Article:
It’s time for a UK carbon tax

With a link to the EU carbon market now impossible by January, the best option for the UK is to commit to a carbon tax

by | Nov 27, 2020

With just over thirty days until the end of the Brexit transition period, a link between the EU carbon market and the UK after Brexit is now impossible. A UK-only Emissions Trading System would be risky and highly complex, so the best case scenario for the climate is for the UK to implement a carbon tax on January 1st.

The UK government’s consultation on a Carbon Emissions Tax closed two months ago, and we’re now awaiting a response. In it, they outlined their intention to begin next year with a UK-only carbon market, or a carbon tax. It’s long past time for the government to make a decision, and allow businesses and investors to begin to plan for the new carbon pricing system.


A UK-only Emissions Trading System risks low carbon prices – and dysfunctional climate policy


We’ve outlined previously why we think a UK-only carbon market is so difficult to design – and will struggle to give the modest and gradually rising carbon price that helps drive decarbonisation. UK electricity in 2020 so far has been just 1.7% coal, and the 2024 final coal phase-out date is fast approaching, but a mistake on carbon pricing now would see a rebound for coal generation as the UK hosts COP26. We’re worried that the UK is set to repeat the same mistakes as the EU Emissions Trading System (EU ETS), which we’ve been tracking (as Sandbag) since 2008. Namely, the UK is planning to set the cap far above real emissions, creating a large surplus in allowances, and risking leading to low carbon prices, as with the first decade of climate policy failure in the EU ETS. 


We can’t risk repeating low or volatile carbon prices in the UK now. The EU ETS price is currently ~€28/t (£25/t), whilst the UK ETS price floor is just €17/t (£15/t), which would be an international embarrassment for the UK’s commitment to climate action.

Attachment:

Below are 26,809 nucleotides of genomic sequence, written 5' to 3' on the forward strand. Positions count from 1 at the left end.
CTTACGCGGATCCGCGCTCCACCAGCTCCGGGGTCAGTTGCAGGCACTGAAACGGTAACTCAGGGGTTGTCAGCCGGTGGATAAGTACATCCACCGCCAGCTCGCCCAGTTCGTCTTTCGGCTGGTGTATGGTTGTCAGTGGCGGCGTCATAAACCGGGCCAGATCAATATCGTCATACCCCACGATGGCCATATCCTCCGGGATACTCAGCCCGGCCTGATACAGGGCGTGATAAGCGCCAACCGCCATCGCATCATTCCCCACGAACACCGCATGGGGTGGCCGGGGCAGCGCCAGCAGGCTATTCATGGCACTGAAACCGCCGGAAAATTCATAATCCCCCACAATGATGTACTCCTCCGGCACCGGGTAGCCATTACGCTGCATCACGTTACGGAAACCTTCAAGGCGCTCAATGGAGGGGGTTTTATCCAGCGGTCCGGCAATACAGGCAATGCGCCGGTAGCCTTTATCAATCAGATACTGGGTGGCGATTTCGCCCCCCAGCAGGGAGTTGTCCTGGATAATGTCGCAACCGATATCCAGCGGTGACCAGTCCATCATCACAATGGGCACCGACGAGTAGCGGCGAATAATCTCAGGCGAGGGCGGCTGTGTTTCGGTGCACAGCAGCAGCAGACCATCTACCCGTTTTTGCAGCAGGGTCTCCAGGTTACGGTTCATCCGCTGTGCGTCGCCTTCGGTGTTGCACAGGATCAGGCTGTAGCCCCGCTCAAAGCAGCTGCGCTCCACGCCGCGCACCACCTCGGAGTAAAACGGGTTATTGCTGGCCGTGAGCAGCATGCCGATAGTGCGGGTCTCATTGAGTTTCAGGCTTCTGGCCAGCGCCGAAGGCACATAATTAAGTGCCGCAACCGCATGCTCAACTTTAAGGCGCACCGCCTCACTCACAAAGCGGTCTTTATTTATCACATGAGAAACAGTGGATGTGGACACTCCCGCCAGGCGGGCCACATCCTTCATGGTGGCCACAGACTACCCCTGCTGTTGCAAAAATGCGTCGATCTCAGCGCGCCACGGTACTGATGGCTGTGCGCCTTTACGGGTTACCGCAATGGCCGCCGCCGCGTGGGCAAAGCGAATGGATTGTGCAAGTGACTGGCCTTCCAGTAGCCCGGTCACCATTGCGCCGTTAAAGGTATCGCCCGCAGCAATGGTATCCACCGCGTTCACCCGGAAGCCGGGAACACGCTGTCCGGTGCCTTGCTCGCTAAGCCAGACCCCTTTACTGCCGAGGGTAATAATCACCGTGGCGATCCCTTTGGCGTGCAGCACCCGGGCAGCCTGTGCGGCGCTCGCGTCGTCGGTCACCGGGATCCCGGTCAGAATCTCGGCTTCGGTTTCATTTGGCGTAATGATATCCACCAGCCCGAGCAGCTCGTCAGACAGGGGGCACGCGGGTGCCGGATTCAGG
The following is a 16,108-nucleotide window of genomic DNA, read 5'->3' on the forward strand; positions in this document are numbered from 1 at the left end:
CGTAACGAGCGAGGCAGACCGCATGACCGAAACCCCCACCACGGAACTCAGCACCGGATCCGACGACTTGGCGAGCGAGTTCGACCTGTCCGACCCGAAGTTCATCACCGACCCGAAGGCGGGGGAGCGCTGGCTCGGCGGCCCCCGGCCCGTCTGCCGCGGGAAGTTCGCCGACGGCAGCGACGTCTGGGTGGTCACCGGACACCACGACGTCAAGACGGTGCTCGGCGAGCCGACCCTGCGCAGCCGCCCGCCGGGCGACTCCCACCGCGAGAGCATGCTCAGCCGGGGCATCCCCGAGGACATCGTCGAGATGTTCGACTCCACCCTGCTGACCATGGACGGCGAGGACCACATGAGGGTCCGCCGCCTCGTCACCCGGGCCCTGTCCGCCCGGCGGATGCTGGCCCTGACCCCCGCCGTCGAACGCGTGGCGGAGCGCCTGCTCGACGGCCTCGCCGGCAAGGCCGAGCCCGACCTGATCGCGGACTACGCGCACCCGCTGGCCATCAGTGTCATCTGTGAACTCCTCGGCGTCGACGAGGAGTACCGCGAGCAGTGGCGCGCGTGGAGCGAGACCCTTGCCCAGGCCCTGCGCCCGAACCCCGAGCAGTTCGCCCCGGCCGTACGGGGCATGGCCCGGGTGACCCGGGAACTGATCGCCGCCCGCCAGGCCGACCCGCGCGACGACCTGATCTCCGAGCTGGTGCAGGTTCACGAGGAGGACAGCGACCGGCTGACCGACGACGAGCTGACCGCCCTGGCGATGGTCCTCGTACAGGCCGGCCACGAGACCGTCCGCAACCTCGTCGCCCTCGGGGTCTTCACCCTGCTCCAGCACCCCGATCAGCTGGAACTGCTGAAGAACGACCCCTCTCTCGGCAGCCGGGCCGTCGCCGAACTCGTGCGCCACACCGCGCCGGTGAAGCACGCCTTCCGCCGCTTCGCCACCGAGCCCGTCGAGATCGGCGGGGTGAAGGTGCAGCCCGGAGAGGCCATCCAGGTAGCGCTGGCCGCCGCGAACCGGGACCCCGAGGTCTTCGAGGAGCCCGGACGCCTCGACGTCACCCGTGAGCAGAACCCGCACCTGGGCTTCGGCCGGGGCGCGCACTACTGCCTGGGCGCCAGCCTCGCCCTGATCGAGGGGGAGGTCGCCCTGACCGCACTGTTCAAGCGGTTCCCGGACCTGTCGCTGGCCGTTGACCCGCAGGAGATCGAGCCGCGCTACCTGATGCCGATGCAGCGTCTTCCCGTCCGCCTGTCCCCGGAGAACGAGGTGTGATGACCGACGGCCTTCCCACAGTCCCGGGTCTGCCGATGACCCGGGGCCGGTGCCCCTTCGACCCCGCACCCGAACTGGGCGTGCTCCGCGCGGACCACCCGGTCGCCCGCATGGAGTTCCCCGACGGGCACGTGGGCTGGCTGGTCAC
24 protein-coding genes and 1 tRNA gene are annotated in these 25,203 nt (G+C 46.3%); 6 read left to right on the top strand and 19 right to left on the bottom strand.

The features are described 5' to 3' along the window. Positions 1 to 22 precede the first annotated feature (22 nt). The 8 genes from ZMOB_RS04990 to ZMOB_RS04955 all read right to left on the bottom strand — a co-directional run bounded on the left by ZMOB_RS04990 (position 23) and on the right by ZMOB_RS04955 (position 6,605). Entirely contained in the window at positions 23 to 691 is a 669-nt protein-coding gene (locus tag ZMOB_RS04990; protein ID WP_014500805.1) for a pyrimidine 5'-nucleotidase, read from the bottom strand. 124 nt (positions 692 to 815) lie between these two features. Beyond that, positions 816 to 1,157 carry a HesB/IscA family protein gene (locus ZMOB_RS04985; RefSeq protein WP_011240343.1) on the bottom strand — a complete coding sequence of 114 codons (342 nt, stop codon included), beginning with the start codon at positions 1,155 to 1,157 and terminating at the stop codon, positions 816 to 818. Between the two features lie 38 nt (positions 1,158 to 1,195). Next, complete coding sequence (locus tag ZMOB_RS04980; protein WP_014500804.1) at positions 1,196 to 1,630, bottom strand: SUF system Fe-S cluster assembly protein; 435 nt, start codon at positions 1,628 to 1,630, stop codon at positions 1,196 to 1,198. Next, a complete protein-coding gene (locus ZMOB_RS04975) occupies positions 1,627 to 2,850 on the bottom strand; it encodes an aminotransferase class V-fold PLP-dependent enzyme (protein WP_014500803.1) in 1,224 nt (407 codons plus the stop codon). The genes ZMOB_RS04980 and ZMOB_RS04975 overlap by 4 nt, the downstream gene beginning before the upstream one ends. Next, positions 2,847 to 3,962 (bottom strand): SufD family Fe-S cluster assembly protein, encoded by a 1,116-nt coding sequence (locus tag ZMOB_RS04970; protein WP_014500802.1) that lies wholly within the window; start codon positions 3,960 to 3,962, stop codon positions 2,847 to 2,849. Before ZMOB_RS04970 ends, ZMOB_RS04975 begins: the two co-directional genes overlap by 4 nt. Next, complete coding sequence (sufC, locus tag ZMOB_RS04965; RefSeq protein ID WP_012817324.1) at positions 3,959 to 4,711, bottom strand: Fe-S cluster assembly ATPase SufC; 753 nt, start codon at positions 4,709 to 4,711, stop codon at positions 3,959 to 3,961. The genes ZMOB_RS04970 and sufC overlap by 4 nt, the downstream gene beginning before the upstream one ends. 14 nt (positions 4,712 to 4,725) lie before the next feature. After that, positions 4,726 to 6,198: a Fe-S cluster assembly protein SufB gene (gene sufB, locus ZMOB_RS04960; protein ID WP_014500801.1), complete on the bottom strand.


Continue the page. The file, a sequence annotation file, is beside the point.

A UK Carbon Tax is the least worst option


Alternatively, the Carbon Emissions Tax proposal is relatively simple, and effectively links the UK carbon price to its much larger brother, the EU ETS pricewithout trying to achieve the same goal via an untested (and therefore risky) UK stand-alone trading system. In this way, UK power stations will not be paying a lesser carbon price than those on the mainland, and UK factories will be protected from the carbon price and international competition to the same extent as European manufacturers. We’ve explored in more detail how the CET can be improved in our September HMRC/HMT consultation response.


The carbon tax can help provide carbon pricing stability as the UK goes through the Brexit process. We would suggest, however, that the government continue to explore formally linking to the EU ETS, with a future UK ETS system – and restore the benefits of being part of a much larger carbon market.  

How should the UK improve its carbon pricing plans?


  • Set up an independent panel to recommend the necessary carbon price rate, and the sectors it should apply to. This would give businesses greater confidence in the cost of carbon over the longer term, and help drive greater zero carbon investments, with lower risk. This could be hosted within the Climate Change Committee, or an external set of experts. This is especially necessary if the government moves away from the indicative link between the UK CET and the EU ETS price.


  • Explore using auction or tax revenues to pay ‘carbon dividends’ to citizens. Such payments could improve public support for carbon pricing, and help mitigate the regressive effects of increased electricity prices.


  • Remove the carbon price exemption for biomass. There is now scientific consensus that biomass should not be assumed to be carbon neutral by default – the true emissions from biomass burning are dependent on the type of feedstock, the counterfactual, the time horizon considered, and the supply-chain emissions. The UK’s new system for pricing carbon after Brexit provides a golden opportunity to correct a mistake in EU carbon pricing – making sure the growing number of wood-burning power stations pay for their net carbon emissions. This would not only be great for the climate, and the UK’s green leadership – it could bring in billions of pounds to the Treasury. Read more about our proposals for a carbon price on biomass.



  • Firm up the proposal to tie carbon pricing to the net zero target, and the interim Carbon Budgets. If the UK is not on track to meet the five-yearly Carbon Budgets under the Climate Change Act, as it is not for the 4th and 5th Budgets, the price can be increased to accelerate the transition in those sectors.


  • The government should investigate extending the sectors covered by carbon pricing, including fugitive methane emissions released during the production and transport of fossil fuels (coal and gas).

Header photo by Fas Khan on Unsplash

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